|Grant Number:||5R01CA088007-03 Interpret this number|
|Primary Investigator:||Byers, Tim|
|Organization:||University Of Colorado Denver|
|Project Title:||Insulin Resistance and Adenomas of the Colorectum|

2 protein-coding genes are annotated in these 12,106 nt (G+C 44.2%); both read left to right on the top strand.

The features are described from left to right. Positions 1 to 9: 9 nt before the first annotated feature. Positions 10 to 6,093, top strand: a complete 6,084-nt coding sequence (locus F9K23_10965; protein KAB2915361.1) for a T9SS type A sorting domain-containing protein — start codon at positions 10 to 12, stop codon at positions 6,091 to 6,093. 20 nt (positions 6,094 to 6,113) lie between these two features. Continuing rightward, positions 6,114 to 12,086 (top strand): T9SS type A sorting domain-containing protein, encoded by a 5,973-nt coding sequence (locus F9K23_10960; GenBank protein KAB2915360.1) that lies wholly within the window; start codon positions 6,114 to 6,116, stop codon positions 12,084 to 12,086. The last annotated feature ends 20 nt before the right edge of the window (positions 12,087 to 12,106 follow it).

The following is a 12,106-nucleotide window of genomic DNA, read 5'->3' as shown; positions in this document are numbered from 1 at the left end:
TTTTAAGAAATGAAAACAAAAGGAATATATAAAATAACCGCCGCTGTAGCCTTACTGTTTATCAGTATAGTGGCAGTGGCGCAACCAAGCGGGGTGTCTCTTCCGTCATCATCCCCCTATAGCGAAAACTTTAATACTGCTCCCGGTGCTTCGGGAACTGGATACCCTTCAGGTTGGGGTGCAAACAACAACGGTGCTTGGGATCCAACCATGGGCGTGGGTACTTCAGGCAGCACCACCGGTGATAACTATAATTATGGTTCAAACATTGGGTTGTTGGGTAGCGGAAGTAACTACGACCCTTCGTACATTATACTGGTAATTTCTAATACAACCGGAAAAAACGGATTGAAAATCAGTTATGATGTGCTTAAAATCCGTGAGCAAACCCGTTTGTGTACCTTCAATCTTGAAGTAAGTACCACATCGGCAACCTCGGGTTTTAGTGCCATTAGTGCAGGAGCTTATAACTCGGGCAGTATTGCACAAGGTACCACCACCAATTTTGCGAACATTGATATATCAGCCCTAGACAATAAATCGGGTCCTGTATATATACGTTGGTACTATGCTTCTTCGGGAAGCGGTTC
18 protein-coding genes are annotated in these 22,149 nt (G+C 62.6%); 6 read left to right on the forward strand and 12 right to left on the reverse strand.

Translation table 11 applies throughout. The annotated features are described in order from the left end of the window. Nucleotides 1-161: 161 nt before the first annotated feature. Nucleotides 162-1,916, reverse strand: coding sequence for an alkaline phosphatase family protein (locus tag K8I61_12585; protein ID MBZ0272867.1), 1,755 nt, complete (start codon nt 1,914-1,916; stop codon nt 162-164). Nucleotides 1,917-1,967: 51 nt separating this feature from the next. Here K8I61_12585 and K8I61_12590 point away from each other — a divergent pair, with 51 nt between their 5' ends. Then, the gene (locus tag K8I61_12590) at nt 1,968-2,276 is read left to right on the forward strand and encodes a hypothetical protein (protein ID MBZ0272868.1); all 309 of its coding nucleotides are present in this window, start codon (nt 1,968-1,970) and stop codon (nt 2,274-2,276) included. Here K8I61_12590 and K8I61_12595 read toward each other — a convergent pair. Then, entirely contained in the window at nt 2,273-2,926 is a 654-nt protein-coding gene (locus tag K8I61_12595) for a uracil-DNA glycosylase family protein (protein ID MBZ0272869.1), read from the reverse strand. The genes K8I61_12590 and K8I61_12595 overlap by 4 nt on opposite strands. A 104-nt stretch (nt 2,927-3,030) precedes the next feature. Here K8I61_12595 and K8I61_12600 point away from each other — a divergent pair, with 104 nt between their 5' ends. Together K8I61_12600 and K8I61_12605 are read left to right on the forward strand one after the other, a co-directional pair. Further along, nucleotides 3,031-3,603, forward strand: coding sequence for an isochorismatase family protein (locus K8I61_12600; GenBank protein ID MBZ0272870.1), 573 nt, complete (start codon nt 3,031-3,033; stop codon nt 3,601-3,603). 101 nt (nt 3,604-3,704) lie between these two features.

There is considerable evidence that insulin and/or insulin-like growth factors (IGFs) can increase risk of colorectal neoplasia. Epidemiologic risk factors for colorectal neoplasia are similar to those for insulin resistance syndromes, and prospective studies have shown both diabetes and higher levels of IGF-1 to be associated with colorectal cancer risk. No previous studies have included direct measures of insulin resistance, nor have any included complete ascertainment of colorectal neoplasia by direct examination of the entire colorectum. This study will assess the relationship between insulin resistance and colorectal neoplasia by taking advantage of a unique opportunity to examine a multi-ethnic cohort on whom prior measures of insulin sensitivity have been made. The Insulin Resistance and Atherosclerosis Study (IRAS) is a cohort study supported by the National Heart Lung and Blood Institute. IRAS examined 1628 people of average age 55 in 1991-1994 for atherosclerosis risk factors. The cohort, assembled in four clinical centers (Alamosa, Co., Los Angeles, Oakland, and San Antonio) was established to be multi-ethnic (34 percent Hispanic, 28 percent African American, and 38 percent non-Hispanic white), bi-gender, and varied in diabetes risk. In 1998-1 999 over 85 percent of the surviving cohort was re-examined. Both of the examinations have included measures of self-reported risk factors for atherosclerosis (diet, physical activity, tobacco use, family history) as well as anthropometry and, most importantly, oral glucose tolerance testing and frequently-sampled intravenous glucose tolerance tests (FSIGT). The FSIGT is a sensitive and specific measure of insulin resistance. All surviving cohort members (estimated 1518) will be invited to have a screening colonoscopy. Feasibility data indicate that 1000 will agree to have a colonoscopic exam, among whom we estimate 240 (range 206-274) will have adenomas. Mucosal biopsies will be taken from the cecum and rectum of all subjects, and all adenomas will be removed and examined for histologic features, Ki-ras mutations, proliferation, and apoptosis. Serum samples will be assayed for insulin, IGF-1, IGFBPI, and IGFBP3 levels for all cohort members at both the time of colonoscopy, as well as at the time of two earlier examinations (199 1-4 and 1998-9) using stored serum samples. This study offers the advantage of the availability of prospective measures of glucose tolerance, insulin resistance, measurements of most colorectal neoplasia risk factors, and the availability of stored blood samples from a multi-ethnic and bi-gender cohort. Complete colorectal visualization of this entire cohort will enable unbiased estimates of colorectal neoplasia risk related to these factors. This study therefore offers a time-efficient and a cost-efficient method to test the hypothesis that colorectal neoplasia risk is increased substantially by factors related to insulin resistance, and to examine the biologic mechanisms whereby that risk is increased.